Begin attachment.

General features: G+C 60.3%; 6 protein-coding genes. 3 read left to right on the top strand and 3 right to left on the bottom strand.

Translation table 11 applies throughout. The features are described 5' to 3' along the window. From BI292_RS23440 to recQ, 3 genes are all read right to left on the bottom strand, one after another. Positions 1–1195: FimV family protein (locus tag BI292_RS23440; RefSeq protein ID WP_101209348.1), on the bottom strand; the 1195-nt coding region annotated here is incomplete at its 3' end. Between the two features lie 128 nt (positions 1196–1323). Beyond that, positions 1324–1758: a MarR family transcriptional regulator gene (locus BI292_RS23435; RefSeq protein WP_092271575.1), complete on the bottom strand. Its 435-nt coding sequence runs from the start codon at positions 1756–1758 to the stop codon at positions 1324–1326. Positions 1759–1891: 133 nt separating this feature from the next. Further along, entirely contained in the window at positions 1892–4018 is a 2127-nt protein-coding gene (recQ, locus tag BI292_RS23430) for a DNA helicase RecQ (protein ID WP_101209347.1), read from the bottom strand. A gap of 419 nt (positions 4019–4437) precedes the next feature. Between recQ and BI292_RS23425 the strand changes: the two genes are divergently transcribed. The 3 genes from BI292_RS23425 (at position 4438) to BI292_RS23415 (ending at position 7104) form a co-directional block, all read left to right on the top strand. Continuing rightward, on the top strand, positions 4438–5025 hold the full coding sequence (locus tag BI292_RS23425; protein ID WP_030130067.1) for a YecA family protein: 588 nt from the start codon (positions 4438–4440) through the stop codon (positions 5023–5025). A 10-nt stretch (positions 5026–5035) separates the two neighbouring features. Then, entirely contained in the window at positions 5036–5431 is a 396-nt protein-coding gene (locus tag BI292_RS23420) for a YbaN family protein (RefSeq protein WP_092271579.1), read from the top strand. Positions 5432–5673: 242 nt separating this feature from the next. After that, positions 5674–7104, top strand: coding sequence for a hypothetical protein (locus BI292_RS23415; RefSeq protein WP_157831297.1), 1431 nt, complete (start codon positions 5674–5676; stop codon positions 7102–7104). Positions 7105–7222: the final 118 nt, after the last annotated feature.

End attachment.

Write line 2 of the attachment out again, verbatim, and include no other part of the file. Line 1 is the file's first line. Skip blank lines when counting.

Translation table 11 applies throughout. The features are described 5' to 3' along the window. From BI292_RS23440 to recQ, 3 genes are all read right to left on the bottom strand, one after another. Positions 1–1195: FimV family protein (locus tag BI292_RS23440; RefSeq protein ID WP_101209348.1), on the bottom strand; the 1195-nt coding region annotated here is incomplete at its 3' end. Between the two features lie 128 nt (positions 1196–1323). Beyond that, positions 1324–1758: a MarR family transcriptional regulator gene (locus BI292_RS23435; RefSeq protein WP_092271575.1), complete on the bottom strand. Its 435-nt coding sequence runs from the start codon at positions 1756–1758 to the stop codon at positions 1324–1326. Positions 1759–1891: 133 nt separating this feature from the next. Further along, entirely contained in the window at positions 1892–4018 is a 2127-nt protein-coding gene (recQ, locus tag BI292_RS23430) for a DNA helicase RecQ (protein ID WP_101209347.1), read from the bottom strand. A gap of 419 nt (positions 4019–4437) precedes the next feature. Between recQ and BI292_RS23425 the strand changes: the two genes are divergently transcribed. The 3 genes from BI292_RS23425 (at position 4438) to BI292_RS23415 (ending at position 7104) form a co-directional block, all read left to right on the top strand. Continuing rightward, on the top strand, positions 4438–5025 hold the full coding sequence (locus tag BI292_RS23425; protein ID WP_030130067.1) for a YecA family protein: 588 nt from the start codon (positions 4438–4440) through the stop codon (positions 5023–5025). A 10-nt stretch (positions 5026–5035) separates the two neighbouring features. Then, entirely contained in the window at positions 5036–5431 is a 396-nt protein-coding gene (locus tag BI292_RS23420) for a YbaN family protein (RefSeq protein WP_092271579.1), read from the top strand. Positions 5432–5673: 242 nt separating this feature from the next. After that, positions 5674–7104, top strand: coding sequence for a hypothetical protein (locus BI292_RS23415; RefSeq protein WP_157831297.1), 1431 nt, complete (start codon positions 5674–5676; stop codon positions 7102–7104). Positions 7105–7222: the final 118 nt, after the last annotated feature.